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Angiogenesis

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  1. Angiogenesis

  2. Key features of angiogenesis • Tumour growth is angiogenesis-dependent • Microvascular endothelial cells (ECs) are genetically-stable • ECs release angiogenic factors that stimulate proliferation

  3. Composition of nascent and mature blood vessel walls • Nascent vessels consist of a tube of ECs, which mature into specialized capillaries, arteries and veins. • (b) Capillaries consist of ECs surrounded by basement membrane and a sparse layer of pericytes embedded within the EC basement membrane. Capillary endothelial layer can be continuous (muscle), fenestrated (kidney/ endocrine glands) or discontinuous (liver sinusoids). The endothelia of the blood-brain barrier or blood-retina barrier are further specialized to include tight junctions, and are thus impermeable to various molecules. • (c) Arterioles and venules have an increased coverage of mural cells compared with capillaries.

  4. Steps in network formation and maturation during embryonic (physiological) angiogenesis

  5. Key differences in tumour vasculature Different flow characteristics or blood volume Microvasculature permeability Increased fractional volume of extravascular, extracellular space

  6. Steps in network formation and maturation during tumour angiogenesis

  7. Cellular mechanisms of tumour angiogenesis 1 3 (1) host vascular network expands by budding of endothelial sprouts or formation of bridges (angiogenesis); (2) tumour vessels remodel and expand by the insertion of interstitial tissue columns into the lumen of pre-existing vessels (intussusception); and (3) endothelial cell precursors (angioblasts) home from the bone marrow or peripheral blood into tumours and contribute to the endothelial lining of tumour vessels (vasculogenesis) (4) Lymphatic vessels around tumours drain the interstitial fluid and provide a gateway for metastasizing tumour cells. 2 2 1 3 4 4

  8. Cellular angiogenesis-overview Nature Reviews Drug Discovery1, 415-426 (2002)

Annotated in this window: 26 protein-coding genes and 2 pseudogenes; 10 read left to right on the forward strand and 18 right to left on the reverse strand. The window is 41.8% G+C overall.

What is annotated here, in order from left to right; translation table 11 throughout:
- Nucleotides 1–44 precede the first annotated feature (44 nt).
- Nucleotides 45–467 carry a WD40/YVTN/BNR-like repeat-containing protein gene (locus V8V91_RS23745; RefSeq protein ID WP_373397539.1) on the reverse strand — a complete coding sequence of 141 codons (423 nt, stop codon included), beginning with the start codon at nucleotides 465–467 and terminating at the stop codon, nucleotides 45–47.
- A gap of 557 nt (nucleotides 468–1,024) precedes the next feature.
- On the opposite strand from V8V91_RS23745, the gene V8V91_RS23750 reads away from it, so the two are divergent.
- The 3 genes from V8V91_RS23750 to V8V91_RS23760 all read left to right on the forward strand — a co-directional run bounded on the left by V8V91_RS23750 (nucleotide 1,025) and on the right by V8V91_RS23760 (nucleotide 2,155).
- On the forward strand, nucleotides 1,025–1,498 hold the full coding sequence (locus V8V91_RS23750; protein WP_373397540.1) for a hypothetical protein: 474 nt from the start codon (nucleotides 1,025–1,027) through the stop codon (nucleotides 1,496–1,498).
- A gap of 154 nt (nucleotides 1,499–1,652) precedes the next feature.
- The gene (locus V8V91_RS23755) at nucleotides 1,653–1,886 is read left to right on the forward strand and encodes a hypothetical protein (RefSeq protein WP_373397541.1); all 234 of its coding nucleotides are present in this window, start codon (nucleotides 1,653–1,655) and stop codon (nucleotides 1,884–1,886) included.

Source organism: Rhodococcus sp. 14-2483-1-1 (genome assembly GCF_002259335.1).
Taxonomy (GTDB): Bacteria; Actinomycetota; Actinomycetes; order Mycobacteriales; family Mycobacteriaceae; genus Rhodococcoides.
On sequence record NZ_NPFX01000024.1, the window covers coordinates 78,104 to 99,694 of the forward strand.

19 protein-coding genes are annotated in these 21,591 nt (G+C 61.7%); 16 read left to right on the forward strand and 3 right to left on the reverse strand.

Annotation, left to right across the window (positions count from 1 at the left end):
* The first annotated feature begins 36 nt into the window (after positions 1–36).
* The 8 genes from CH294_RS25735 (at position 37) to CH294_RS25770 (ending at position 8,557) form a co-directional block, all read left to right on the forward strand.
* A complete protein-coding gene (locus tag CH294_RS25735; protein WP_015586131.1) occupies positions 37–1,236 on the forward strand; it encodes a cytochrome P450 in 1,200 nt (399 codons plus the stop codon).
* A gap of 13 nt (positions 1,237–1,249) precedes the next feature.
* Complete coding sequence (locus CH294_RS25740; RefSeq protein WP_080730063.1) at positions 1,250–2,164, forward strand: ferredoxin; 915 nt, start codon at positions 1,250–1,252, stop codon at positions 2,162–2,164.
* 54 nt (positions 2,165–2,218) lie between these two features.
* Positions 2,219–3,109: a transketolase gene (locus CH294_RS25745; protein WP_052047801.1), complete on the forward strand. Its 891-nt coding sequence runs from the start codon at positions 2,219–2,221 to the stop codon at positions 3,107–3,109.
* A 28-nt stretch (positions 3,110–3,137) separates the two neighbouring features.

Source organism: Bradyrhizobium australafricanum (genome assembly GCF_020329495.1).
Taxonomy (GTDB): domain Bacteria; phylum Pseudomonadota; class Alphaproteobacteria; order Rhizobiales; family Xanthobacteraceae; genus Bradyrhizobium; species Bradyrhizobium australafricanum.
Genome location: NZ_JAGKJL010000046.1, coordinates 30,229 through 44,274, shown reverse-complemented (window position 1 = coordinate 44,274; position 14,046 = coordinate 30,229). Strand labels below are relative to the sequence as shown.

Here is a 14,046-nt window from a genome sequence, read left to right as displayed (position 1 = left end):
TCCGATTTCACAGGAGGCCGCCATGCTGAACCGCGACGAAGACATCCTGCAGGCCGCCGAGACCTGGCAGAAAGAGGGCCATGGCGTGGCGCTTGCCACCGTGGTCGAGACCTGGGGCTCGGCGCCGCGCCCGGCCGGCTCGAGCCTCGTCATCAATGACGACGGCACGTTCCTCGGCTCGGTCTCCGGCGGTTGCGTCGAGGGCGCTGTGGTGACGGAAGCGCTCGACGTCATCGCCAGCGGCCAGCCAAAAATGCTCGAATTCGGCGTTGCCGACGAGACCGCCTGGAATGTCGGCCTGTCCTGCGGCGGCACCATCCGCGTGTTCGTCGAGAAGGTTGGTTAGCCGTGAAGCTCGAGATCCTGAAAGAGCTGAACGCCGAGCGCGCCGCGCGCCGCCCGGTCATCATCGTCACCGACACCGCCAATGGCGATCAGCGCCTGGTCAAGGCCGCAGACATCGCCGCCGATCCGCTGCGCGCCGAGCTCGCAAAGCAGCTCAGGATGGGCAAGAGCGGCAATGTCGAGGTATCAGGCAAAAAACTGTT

9. Cellular angiogenesis-overview • Balance between inhibitory factors and angiogenic factors • Inhibitory – endostatin, angiostatin, thrombospondin • Angiogenic - VEGF, bFGF, PDGF • Tumour cells release pro-angiogenic factors which activate receptors (VEGFR) • also stimulates secretion and activation of MMPs which degrade the basement membrane • This allows activated endothelial cells (ECs) to migrate towards tumour, helped by integrins • ECs deposit a new basement membrane and secrete growth factors such as platelet-derived growth factor (PDGF), which attract supporting cells to stabilize the new vessel. VEGF – Vascular Endothelial Growth Factor bFGF - basic Fibroblast Growth Factor MMPs – Matrix MetalloProteinases PDGF – Platelet-Derived Growth Factor

  10. Metastasis

  11. 4 2 1 3 5 Red: E-Cadherins Green: Integrins 6 Invasion & Metastasis

  12. Integrins – the ‘velcro’ of the cell • The cell moves by "ruffling" it's membrane. This is done by a series of actin fibers, whose function is controlled by the integrins. These fibers cause the cell membrane to move in certain directions, and the integrins attach to the matrix as this happens, pulling the cell along a micrometer at a time

  13. Red: E-Cadherins Green: Integrins Invasion & Metastasis

  14. Epithelial-mesenchymal transition (EMT) necessary for invasiveness

  15. Then why do secondary tumours histopathologically resemble primary tumours? EMT induced by stromal signals EMT may be reversible depending on the stromal signals e.g. TGF-b, TNF-a, EGF, HGF, IGF-1.

  16. Stromal signals that trigger EMT

  17. Cell invasiveness controlled by Matrix Metalloproteinases (MMPs) • MMPs secreted by stromal cells • Can be PM-bound or soluble enzymes • MMP activation can be indirect E.g. via urokinase plasminogen activator (uPA)

  18. Cell motility regulated by RhoGTPases • Binary switches like Ras • 3 sub families; Rho, Rac and cdc42 Lysophosphatidic acid Overexpressing Rac Serum-starved GEF

  19. Metastatic cells travel via lymphatic systems

  20. Colonisation depends on a variety of factorsmetastatic tropisms (Paget’s ‘seed & soil’theory)

  21. Colonisation depends on complex interactions between metastasising cells and their microenvironments E.g Osteolytic metastasis initiated by breast cancer

  22. Bone growth versus loss Breast cancer initiated osteolytic metastasis

  23. Reading Chapter 13 and 14 : Biology of Cancer by R Weinberg AND /OR Chapter 12: Cancer Biology by RJB King Angiogenesis in cancer and other diseases by P Carmeliet & RK. Jain Nature vol 407 14 september 2000 pp 249